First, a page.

Russell Lovell, Drake University Law School associate dean and professor of law, will give a talk on Drake alumnus Charles P. Howard, a renowned civil rights attorney and co-founder of the National Bar Association, at the African American Museum of Iowa.
Lovell will present “Charles Howard Sr.: Outstanding Trial Lawyer, Radical Journalist, Outspoken Civil and Human Rights Activist, International Visionary” at the museum in Cedar Rapids from 2 to 3 p.m. on Saturday, Jan. 16. The event is free and open to the public.
“There is tremendous satisfaction in seeing the law work as an engine for justice and social change,” said Lovell, an expert in civil rights litigation.
Howard, who graduated from Drake Law School in 1922, helped to found the National Bar Association in 1925 in partial protest to the American Bar Association’s refusal to admit black lawyers. Although the ABA later admitted African Americans, Howard saw a continuing need for an organization to represent the interests of minority attorneys.
Drake Law School houses the NBA archives, which contain information about Howard, fellow association founders and prominent members, as well as annual conference materials dating back to 1978. The archives are open to the public in Opperman Law Library during regular hours.
Howard, a member of the Iowa Bar Association, went on to earn distinction in the 1940s as a trial lawyer and champion of civil rights in Iowa. He served as lead attorney for Edna Griffin and other African Americans in discrimination suits against Katz Drug Store in Des Moines, whose settlement in 1949 effectively ended overt discrimination against African Americans in Iowa’s public accommodations.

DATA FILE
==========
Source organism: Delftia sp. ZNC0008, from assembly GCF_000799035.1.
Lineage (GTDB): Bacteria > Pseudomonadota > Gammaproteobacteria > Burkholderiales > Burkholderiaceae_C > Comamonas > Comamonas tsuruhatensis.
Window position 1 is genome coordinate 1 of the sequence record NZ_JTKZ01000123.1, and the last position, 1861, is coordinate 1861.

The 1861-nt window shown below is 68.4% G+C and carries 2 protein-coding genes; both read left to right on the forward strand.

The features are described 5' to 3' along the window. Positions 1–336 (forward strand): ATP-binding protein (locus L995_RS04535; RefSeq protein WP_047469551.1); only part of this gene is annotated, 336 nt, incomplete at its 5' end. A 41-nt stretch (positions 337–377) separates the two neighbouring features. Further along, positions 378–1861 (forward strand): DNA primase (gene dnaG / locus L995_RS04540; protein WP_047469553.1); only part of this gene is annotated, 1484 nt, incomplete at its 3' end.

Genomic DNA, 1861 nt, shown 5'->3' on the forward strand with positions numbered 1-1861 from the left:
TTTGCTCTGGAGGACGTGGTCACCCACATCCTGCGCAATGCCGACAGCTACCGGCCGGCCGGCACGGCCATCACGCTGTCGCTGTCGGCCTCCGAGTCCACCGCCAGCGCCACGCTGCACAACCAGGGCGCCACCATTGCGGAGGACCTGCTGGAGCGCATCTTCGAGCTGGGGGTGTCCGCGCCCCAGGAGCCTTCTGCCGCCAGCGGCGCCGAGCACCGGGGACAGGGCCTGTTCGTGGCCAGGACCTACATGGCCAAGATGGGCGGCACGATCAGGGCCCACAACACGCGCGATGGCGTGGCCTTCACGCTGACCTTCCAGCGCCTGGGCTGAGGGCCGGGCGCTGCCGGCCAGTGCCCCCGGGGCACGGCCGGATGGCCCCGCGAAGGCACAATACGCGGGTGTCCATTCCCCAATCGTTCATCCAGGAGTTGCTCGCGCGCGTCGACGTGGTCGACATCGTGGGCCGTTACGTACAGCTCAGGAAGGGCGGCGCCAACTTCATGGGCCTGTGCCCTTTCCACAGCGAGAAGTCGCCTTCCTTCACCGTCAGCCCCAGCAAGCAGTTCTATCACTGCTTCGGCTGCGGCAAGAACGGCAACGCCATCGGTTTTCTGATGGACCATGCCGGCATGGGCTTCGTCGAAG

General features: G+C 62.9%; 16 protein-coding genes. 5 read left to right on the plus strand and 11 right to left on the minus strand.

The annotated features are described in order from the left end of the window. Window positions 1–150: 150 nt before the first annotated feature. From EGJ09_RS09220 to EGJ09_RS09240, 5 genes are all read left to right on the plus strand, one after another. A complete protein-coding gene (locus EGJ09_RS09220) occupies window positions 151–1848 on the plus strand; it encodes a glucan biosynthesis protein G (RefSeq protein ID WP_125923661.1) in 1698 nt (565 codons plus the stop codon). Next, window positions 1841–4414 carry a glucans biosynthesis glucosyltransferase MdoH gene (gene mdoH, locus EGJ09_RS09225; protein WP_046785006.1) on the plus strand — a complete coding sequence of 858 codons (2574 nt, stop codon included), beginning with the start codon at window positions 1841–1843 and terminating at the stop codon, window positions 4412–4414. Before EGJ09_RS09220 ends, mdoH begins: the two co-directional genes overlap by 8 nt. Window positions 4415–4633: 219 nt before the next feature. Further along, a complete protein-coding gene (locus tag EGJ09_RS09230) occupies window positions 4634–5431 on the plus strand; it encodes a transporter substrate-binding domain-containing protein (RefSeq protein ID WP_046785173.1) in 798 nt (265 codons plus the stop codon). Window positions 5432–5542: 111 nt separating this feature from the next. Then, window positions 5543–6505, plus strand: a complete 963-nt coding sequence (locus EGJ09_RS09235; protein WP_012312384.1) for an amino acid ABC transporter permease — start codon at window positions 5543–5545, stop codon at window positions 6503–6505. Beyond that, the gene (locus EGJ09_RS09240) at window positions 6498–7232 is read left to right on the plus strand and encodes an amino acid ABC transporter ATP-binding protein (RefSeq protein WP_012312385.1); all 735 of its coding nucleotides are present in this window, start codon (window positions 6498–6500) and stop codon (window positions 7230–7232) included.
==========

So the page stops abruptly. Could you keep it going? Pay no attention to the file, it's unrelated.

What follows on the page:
In addition, Howard served as a correspondent for African American press at the United Nations for fifteen years, developing an international vision that linked domestic civil rights to basic human rights.
At Drake, Lovell directs the Law School’s Litigation & Dispute Resolution Certificate Program, the path-breaking First-Year Trial Practicum and Public Service Scholarship Program, while teaching courses in constitutional and employment discrimination litigation, civil rights and remedies.
His public service commitment includes 30 years of civil rights work for the NAACP, through which he served as lead counsel in the class action cases that desegregated the Indiana State Police Department and the Des Moines Fire Department. Lovell also led the court-awarded attorneys’ fees portion of the Kansas City school desegregation litigation, which was won in the U.S. Supreme Court.
Lovell, a member of the Drake faculty since 1976, was awarded the Footsoldier in the Sand Award at the 2005 NAACP National Convention and an NAACP Trailblazer Award in 2003. He also has received several awards for outstanding community service from the Des Moines Branch of the NAACP, the Black Ministerial Alliance and was awarded the Madelyn Levitt Distinguished Community Service Award in 1998.
Lovell holds a Master of Laws degree from the University of Missouri-Kansas City, a Juris Doctorate degree from the University of Nebraska Law College and a bachelor degree in business administration from the University of Notre Dame. He is licensed in Iowa, Indiana, Missouri and Nebraska, as well as numerous federal courts, including the U.S. Supreme Court.